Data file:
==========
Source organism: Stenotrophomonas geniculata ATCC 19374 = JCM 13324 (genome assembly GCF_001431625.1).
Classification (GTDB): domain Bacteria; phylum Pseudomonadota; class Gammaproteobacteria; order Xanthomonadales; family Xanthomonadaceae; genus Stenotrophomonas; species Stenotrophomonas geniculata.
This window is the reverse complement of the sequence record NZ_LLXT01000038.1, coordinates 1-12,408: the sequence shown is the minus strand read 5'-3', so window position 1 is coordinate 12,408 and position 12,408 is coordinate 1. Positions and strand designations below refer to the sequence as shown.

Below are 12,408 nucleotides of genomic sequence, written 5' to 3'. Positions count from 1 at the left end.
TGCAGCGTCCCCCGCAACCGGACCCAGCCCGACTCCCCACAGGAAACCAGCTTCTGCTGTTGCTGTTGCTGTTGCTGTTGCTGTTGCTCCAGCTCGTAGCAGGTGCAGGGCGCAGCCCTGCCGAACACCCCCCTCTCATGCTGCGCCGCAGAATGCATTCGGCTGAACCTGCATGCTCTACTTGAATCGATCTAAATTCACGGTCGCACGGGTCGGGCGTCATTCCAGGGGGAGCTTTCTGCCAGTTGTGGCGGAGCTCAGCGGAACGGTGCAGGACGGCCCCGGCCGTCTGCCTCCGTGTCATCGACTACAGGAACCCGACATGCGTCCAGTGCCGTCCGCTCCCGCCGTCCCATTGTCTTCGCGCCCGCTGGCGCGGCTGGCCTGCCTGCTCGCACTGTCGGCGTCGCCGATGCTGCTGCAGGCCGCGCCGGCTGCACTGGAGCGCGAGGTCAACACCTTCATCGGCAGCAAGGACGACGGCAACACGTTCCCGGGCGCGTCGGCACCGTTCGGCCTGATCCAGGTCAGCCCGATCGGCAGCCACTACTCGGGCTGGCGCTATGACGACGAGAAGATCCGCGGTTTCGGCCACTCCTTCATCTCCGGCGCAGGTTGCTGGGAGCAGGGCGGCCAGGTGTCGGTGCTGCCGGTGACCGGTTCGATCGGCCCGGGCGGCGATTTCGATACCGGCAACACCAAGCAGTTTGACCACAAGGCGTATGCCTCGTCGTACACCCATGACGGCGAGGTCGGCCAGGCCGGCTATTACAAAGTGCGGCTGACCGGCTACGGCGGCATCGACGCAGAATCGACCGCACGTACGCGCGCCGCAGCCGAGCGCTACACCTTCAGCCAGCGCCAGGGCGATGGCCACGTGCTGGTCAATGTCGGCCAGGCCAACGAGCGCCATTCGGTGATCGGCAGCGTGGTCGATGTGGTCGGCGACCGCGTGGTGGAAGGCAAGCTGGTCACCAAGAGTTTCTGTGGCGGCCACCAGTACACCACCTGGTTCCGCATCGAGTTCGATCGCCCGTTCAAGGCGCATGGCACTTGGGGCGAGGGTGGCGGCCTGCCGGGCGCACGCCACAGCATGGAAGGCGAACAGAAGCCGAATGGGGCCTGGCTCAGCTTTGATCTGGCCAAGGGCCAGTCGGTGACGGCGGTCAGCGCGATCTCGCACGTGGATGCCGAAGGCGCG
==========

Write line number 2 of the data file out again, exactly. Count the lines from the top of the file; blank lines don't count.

Classification (GTDB): domain Bacteria; phylum Pseudomonadota; class Gammaproteobacteria; order Xanthomonadales; family Xanthomonadaceae; genus Stenotrophomonas; species Stenotrophomonas geniculata.